Rather than encountering a past-oriented object, hermeneutical experience is a concern towards the text (or texts) which has been presented to us. Understanding is not possible merely because our part of interpretation is realized only when a “text” is read as a fulfillment of all the requirements of the tradition.

For Gadamer and Ricoeur the past as a text always changes its meaning in relation to the ever-developing world of texts; so it seems that the future is recognized as textual or the textual character of the future. In this sense the text itself is not tradition, but expectation. Upon this text the hermeneutical difference essentially can be extended. Consequently, philosophy is no history of hermeneutical events, but philosophical question evokes the historicity of our thinking and knowing. It is not by accident that Hegel, who tried to write the history of philosophy, raised history itself to the state of absolute mind.

What matters in the question concerning time is attaining an answer in terms in which the different ways of being temporal become comprehensible. What matters is allowing a possible connection between that which is in time and authentic temporality to become visible from the very beginning. However, the problem behind this theory still remains even after long exposure of the Heideggerian interpretation of whether Being-in-the-world can result from temporal being or vice versa. After the more hermeneutical investigation, it seems that Being-in-the-world must be comprehensive only through Being-in-time.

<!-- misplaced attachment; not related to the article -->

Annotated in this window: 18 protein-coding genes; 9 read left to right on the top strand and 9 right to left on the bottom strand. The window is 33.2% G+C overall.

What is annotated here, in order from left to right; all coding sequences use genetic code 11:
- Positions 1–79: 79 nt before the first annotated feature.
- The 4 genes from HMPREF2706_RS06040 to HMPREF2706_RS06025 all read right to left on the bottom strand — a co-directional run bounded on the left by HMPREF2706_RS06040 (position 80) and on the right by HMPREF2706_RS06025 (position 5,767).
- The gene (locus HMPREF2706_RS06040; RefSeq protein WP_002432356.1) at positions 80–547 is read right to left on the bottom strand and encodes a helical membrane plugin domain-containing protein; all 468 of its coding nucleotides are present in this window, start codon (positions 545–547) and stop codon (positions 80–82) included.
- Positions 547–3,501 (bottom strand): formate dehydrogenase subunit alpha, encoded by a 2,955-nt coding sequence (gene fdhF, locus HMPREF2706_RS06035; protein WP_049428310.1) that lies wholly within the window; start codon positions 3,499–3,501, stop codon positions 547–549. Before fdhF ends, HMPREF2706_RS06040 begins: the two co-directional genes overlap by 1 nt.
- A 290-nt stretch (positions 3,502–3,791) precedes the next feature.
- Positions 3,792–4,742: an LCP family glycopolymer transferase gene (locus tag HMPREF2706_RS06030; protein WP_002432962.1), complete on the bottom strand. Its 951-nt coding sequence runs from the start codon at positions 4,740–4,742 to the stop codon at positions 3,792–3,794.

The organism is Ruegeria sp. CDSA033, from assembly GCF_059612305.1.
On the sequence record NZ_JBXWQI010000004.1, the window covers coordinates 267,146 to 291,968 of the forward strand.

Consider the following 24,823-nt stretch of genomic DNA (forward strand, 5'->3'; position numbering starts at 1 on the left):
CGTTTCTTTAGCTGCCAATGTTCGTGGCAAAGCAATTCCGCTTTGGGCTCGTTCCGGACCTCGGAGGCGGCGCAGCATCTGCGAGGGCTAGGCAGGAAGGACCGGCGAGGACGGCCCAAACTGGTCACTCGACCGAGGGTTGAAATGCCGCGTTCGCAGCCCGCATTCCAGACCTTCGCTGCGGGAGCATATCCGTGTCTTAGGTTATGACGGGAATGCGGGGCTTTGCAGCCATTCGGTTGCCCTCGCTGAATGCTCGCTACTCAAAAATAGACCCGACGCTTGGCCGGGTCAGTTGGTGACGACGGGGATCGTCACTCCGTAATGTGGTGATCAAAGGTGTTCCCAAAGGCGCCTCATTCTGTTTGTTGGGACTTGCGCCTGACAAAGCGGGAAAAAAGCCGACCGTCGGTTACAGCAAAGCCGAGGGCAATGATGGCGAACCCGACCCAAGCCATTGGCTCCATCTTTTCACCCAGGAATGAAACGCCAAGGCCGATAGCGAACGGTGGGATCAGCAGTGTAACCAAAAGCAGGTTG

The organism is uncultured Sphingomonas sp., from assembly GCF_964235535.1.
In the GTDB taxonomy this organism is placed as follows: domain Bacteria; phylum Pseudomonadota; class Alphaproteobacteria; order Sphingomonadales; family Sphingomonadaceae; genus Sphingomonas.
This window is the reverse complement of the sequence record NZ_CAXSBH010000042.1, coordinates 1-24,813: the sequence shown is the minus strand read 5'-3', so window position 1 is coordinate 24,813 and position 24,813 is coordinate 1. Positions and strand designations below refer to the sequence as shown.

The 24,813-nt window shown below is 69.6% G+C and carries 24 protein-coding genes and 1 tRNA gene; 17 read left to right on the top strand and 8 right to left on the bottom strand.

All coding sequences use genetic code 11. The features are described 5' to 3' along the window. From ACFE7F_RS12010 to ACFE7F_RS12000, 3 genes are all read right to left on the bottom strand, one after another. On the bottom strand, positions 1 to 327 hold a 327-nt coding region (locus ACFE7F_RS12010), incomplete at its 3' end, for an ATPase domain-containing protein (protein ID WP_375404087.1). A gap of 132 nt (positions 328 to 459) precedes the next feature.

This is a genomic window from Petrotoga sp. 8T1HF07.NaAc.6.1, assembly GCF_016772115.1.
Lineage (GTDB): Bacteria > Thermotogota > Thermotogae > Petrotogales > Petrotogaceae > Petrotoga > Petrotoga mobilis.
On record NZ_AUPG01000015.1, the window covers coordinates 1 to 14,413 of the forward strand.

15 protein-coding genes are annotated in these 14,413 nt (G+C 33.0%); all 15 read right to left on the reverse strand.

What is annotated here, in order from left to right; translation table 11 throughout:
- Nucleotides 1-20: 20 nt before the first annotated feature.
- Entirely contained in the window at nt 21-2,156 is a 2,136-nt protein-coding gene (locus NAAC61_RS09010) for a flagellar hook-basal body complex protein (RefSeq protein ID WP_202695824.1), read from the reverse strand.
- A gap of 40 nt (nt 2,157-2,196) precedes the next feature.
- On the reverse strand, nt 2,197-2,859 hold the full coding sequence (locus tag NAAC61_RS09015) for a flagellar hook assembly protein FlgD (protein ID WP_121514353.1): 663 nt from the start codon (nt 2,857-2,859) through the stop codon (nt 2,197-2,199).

But, in The Concept of Time, Heidegger has already taken into consideration the broader grasp of the text by considering Being as the origin of the hermeneutics of time. If human Being is in time in a distinctive sense, so that we can read from it what time is, then this Dasein must be characterized by the fundamental determinations of its Being. Indeed, then being temporal, correctly understood, would be the fundamental assertion of Dasein with respect to its Being.

As a result, only the interpretation of being as its reference by way of temporality can make clear why and how this feature of being earlier, of apriority, pertains to being. The a priori character of being as the origin of temporalization calls for a specific kind of approach to being-a-priori whose basic components constitute a phenomenology which is hermeneutical.